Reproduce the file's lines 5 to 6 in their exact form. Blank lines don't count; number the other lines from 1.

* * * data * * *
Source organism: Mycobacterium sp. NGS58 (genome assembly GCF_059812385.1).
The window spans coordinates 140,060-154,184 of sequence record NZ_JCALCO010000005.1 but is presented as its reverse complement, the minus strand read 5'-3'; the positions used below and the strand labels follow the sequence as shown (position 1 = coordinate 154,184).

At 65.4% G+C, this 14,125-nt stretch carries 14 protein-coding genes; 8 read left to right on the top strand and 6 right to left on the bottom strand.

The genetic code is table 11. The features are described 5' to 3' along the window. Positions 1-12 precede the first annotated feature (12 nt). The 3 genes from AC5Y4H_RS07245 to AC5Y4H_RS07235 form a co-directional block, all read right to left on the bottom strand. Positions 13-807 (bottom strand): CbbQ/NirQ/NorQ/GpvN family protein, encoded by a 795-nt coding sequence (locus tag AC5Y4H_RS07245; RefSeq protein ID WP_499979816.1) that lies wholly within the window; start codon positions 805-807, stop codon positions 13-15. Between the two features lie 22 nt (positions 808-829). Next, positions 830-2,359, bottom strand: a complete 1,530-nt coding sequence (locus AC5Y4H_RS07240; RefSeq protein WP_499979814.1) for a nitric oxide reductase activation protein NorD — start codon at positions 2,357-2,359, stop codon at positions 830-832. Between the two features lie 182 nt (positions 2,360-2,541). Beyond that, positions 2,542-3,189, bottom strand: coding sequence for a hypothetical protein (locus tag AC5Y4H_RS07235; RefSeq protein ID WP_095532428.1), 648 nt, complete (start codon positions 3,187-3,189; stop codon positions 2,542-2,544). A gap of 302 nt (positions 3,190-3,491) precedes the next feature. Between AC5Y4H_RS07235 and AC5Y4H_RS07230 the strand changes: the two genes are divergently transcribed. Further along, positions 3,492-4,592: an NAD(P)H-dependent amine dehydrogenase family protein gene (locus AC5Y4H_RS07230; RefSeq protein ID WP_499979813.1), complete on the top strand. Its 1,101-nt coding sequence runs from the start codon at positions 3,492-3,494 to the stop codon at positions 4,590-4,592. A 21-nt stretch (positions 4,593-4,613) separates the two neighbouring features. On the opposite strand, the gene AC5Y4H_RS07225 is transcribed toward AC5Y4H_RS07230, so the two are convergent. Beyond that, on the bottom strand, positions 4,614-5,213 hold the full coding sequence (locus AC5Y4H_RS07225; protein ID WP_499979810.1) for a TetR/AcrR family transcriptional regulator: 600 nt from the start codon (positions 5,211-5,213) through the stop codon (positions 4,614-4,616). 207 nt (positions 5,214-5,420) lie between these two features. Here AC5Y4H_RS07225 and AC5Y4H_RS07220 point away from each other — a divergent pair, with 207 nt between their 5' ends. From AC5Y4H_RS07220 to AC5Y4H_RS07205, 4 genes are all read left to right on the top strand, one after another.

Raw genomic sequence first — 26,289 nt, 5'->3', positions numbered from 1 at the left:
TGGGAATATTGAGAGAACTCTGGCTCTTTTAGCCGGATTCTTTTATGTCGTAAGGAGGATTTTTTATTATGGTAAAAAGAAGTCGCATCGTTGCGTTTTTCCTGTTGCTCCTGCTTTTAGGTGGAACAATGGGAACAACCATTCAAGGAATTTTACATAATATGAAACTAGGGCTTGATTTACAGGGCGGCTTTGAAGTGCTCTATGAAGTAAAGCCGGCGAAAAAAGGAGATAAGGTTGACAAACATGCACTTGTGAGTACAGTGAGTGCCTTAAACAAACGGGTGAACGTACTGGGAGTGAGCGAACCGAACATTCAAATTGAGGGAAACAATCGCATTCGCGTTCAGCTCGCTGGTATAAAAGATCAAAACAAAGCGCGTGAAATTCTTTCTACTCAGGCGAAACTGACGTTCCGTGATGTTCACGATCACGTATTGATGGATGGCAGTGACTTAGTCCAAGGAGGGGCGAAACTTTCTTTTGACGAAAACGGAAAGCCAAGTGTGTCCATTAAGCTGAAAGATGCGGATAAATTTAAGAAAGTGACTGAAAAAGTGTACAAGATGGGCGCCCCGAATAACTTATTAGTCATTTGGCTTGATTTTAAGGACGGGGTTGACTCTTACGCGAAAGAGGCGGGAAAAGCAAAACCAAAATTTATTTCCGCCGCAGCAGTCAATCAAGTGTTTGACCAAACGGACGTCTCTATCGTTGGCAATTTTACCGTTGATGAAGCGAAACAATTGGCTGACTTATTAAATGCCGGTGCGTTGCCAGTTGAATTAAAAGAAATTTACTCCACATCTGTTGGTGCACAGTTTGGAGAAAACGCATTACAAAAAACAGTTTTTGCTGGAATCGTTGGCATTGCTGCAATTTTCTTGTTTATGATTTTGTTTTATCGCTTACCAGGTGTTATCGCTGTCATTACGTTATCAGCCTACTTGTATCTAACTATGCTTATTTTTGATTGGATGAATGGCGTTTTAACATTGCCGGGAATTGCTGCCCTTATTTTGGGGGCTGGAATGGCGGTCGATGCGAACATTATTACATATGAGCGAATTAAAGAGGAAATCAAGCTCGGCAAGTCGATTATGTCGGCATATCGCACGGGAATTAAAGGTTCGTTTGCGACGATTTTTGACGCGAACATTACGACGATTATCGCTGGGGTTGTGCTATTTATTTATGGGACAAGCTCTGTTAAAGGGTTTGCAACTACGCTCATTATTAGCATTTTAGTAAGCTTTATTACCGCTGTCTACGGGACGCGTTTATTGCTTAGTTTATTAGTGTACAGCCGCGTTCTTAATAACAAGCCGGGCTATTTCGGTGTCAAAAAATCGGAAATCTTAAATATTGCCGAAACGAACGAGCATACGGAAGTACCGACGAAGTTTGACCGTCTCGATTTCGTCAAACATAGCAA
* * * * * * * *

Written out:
Raw genomic sequence first — 26,289 nt, 5'->3', positions numbered from 1 at the left:
TGGGAATATTGAGAGAACTCTGGCTCTTTTAGCCGGATTCTTTTATGTCGTAAGGAGGATTTTTTATTATGGTAAAAAGAAGTCGCATCGTTGCGTTTTTCCTGTTGCTCCTGCTTTTAGGTGGAACAATGGGAACAACCATTCAAGGAATTTTACATAATATGAAACTAGGGCTTGATTTACAGGGCGGCTTTGAAGTGCTCTATGAAGTAAAGCCGGCGAAAAAAGGAGATAAGGTTGACAAACATGCACTTGTGAGTACAGTGAGTGCCTTAAACAAACGGGTGAACGTACTGGGAGTGAGCGAACCGAACATTCAAATTGAGGGAAACAATCGCATTCGCGTTCAGCTCGCTGGTATAAAAGATCAAAACAAAGCGCGTGAAATTCTTTCTACTCAGGCGAAACTGACGTTCCGTGATGTTCACGATCACGTATTGATGGATGGCAGTGACTTAGTCCAAGGAGGGGCGAAACTTTCTTTTGACGAAAACGGAAAGCCAAGTGTGTCCATTAAGCTGAAAGATGCGGATAAATTTAAGAAAGTGACTGAAAAAGTGTACAAGATGGGCGCCCCGAATAACTTATTAGTCATTTGGCTTGATTTTAAGGACGGGGTTGACTCTTACGCGAAAGAGGCGGGAAAAGCAAAACCAAAATTTATTTCCGCCGCAGCAGTCAATCAAGTGTTTGACCAAACGGACGTCTCTATCGTTGGCAATTTTACCGTTGATGAAGCGAAACAATTGGCTGACTTATTAAATGCCGGTGCGTTGCCAGTTGAATTAAAAGAAATTTACTCCACATCTGTTGGTGCACAGTTTGGAGAAAACGCATTACAAAAAACAGTTTTTGCTGGAATCGTTGGCATTGCTGCAATTTTCTTGTTTATGATTTTGTTTTATCGCTTACCAGGTGTTATCGCTGTCATTACGTTATCAGCCTACTTGTATCTAACTATGCTTATTTTTGATTGGATGAATGGCGTTTTAACATTGCCGGGAATTGCTGCCCTTATTTTGGGGGCTGGAATGGCGGTCGATGCGAACATTATTACATATGAGCGAATTAAAGAGGAAATCAAGCTCGGCAAGTCGATTATGTCGGCATATCGCACGGGAATTAAAGGTTCGTTTGCGACGATTTTTGACGCGAACATTACGACGATTATCGCTGGGGTTGTGCTATTTATTTATGGGACAAGCTCTGTTAAAGGGTTTGCAACTACGCTCATTATTAGCATTTTAGTAAGCTTTATTACCGCTGTCTACGGGACGCGTTTATTGCTTAGTTTATTAGTGTACAGCCGCGTTCTTAATAACAAGCCGGGCTATTTCGGTGTCAAAAAATCGGAAATCTTAAATATTGCCGAAACGAACGAGCATACGGAAGTACCGACGAAGTTTGACCGTCTCGATTTCGTCAAACATAGCAA